After checking out some of the Cheekwood gardens, I stepped inside the Frist Learning Center for an air conditioning break and began what became an hour of looking at…shall we say interesting (?) sculptures.
First up was “Silver Linings” by Artist-In-Residence Soo Sunny Park. I love the concept – behind every cloud is a silver lining – but the instillation hangs pretty low, so walking through it (which is what the intention appears to be) is pretty difficult, even for someone as short as I am. I also wish the instillation were bigger – it takes up a whole room, but somehow still feels small for it’s size.
After leaving “Silver Linings”, I walked outside the Frist Learning Center and set out on the Sculpture Trail, located right behind the building. I’m not entirely sure what I thought it would be, but I was left confused and perplexed by the time I was to the end. The trail was not well marked, causing me to get turned around a few times and miss a few of the sculptures, which is kind of impressive in a sad way considering how often I hike, but also quite frankly, I didn’t “get” a lot of the art. It’s like when I was in Spain, I visited a small gallery in Segovia that had exhibits such as cutlery affixed to a canvas and also a leaning tower of microwaves. For me, it doesn’t have anything to do with how “pretty” a piece is – I’m equally intrigued by aesthetically pleasing pieces, such as Van Gogh’s Starry Night as I am to more disturbing pieces, such as Picasso’s Guernica (depicting the German and Italian bombings of the Basque region) or Frida Kahlo’s Henry Ford Hospital (which she painted about her 2nd miscarriage) – it has to do with whether the piece seems contrived to me. I prefer to see something that provokes an emotion, any emotion. I want to be inspired, not bored. That’s the problem I had with the Nature Sculpture Trail at Cheekwood. Sure, some of the pieces were nice, but the grand majority were just confusing, and not in a good way.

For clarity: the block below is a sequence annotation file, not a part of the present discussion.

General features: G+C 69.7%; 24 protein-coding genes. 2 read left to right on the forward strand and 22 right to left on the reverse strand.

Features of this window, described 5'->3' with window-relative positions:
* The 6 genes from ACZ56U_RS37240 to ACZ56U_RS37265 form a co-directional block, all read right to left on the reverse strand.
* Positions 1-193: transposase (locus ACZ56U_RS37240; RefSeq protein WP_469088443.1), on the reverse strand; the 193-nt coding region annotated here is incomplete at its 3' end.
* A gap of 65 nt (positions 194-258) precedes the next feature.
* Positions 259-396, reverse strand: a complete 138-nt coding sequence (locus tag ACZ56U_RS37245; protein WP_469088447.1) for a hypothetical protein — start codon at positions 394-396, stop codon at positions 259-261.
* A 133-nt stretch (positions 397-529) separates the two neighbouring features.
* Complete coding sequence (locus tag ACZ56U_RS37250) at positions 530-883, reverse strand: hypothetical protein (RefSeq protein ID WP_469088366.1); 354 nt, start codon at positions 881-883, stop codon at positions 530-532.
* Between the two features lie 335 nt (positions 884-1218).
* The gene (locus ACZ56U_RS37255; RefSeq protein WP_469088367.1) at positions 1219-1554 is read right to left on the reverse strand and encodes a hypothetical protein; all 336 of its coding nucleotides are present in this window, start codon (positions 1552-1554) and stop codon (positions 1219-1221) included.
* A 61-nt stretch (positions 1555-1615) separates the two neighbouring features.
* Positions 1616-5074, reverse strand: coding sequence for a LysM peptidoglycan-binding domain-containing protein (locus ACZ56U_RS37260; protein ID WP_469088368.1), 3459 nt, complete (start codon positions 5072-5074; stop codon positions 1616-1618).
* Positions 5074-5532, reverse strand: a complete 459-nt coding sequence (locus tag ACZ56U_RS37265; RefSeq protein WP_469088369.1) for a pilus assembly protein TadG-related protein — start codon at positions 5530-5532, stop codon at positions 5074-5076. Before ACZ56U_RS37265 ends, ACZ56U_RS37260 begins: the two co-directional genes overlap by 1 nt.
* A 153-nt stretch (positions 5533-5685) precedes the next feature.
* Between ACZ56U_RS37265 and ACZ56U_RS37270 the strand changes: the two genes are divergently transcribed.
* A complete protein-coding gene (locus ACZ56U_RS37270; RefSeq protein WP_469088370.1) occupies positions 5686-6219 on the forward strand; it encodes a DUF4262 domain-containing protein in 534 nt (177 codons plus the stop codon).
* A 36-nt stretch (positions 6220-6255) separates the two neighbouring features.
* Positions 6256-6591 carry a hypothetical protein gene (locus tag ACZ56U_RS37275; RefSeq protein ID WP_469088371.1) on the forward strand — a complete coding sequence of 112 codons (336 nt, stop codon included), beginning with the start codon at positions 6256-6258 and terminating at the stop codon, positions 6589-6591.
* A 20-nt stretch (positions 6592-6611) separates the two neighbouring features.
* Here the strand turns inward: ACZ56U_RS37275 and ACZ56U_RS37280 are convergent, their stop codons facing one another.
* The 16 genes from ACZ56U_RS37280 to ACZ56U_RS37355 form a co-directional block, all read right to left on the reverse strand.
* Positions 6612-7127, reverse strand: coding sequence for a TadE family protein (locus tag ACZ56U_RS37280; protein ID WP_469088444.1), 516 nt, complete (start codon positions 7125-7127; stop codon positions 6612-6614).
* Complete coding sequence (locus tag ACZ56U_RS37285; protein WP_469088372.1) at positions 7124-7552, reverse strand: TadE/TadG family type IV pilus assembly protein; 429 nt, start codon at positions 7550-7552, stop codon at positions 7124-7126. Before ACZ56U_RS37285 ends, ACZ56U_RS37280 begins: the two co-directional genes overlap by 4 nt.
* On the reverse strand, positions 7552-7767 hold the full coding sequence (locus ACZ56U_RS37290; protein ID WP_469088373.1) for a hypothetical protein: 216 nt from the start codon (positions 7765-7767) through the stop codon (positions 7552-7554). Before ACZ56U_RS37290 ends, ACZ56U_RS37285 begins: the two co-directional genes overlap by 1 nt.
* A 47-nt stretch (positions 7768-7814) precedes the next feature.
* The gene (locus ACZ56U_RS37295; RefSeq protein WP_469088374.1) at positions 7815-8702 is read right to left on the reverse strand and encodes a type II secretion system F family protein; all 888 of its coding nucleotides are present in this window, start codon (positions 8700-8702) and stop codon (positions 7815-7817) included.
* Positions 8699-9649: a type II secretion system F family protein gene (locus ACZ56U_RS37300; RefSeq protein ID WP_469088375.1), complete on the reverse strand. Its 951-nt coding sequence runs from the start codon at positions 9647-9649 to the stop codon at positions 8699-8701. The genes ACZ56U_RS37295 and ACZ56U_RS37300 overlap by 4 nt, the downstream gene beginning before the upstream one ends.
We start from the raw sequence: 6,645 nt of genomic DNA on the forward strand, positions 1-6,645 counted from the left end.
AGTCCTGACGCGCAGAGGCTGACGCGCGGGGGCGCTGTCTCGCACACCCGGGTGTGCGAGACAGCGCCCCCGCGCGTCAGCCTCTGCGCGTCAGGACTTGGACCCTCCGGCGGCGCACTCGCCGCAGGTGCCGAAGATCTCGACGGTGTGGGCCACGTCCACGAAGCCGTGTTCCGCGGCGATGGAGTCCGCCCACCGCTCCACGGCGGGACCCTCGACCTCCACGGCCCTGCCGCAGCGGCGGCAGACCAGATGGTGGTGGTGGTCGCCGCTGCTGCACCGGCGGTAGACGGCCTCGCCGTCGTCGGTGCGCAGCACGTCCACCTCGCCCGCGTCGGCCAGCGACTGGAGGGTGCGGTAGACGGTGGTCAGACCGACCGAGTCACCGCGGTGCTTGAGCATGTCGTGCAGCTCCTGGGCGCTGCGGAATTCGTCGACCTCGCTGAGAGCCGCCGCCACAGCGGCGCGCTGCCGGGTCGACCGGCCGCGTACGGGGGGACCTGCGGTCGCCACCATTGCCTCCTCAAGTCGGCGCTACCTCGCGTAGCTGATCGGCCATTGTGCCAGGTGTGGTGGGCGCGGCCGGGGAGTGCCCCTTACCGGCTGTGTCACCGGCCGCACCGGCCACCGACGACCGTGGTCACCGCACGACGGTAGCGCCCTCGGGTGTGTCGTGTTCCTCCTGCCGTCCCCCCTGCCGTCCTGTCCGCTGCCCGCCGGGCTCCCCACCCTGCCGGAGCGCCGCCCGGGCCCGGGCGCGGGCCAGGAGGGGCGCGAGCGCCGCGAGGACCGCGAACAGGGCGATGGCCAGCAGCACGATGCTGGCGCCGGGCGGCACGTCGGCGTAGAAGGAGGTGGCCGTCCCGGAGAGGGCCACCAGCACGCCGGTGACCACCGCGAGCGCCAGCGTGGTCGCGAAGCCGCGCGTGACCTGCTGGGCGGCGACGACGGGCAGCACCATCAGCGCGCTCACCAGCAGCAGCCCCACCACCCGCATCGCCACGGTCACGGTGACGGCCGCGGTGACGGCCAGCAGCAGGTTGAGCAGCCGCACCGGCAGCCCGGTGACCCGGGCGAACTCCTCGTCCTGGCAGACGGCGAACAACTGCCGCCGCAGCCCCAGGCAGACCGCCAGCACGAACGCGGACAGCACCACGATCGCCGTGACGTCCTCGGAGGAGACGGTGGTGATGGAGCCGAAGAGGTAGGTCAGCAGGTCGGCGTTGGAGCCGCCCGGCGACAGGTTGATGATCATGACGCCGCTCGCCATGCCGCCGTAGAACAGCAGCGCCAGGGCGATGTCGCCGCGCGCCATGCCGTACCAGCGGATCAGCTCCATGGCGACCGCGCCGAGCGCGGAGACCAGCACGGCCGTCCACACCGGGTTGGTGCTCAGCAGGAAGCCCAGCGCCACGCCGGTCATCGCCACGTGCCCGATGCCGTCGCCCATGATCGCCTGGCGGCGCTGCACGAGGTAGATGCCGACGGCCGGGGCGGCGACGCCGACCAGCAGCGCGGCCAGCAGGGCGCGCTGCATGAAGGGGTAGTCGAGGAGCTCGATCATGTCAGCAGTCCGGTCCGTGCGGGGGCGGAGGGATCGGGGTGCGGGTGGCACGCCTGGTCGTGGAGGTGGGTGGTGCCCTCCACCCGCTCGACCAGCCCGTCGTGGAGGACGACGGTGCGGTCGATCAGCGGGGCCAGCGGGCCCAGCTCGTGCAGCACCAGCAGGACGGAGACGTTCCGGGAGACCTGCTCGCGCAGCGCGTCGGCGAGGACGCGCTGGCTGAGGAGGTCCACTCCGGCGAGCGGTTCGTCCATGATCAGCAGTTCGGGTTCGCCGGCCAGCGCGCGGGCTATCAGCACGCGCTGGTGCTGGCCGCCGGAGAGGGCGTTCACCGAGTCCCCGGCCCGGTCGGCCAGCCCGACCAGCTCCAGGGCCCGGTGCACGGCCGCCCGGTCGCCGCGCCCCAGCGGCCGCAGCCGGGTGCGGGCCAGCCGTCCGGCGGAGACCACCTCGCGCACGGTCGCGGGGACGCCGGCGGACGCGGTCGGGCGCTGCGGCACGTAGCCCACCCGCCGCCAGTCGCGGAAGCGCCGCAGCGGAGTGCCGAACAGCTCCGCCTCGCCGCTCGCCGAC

First for the good news. Here are some of the pieces I did like:
- Glass Bridge by Siah Armajani. Seems kind of out of place on a nature trail, and I was slightly terrified I’d go crashing through the floor on my first step, but it’s definitely pretty and well constructed.
- Turtles, Two Hares, Frog and Hawk by Frank Fleming. Super cute and cheeky, appropriate for the setting, and searching for the hawk amongst the trees was a lot of fun.
- Tree Poem by John Scott. My favorite by far.
Now here are the ones I was thoroughly underwhelmed by:
- Blue Pesher by James Turrell
- “The Order Of The Present Is The Disorder Of The Future” – SAINT-JUST, by Ian Hamilton Finlay
- A Memorial To The Aboriginal People Of This Land Who Lived In With These Forests, by Yoné Sinor
If anyone reading this post disagrees with my assessment of these installations, I understand, but art is subjective.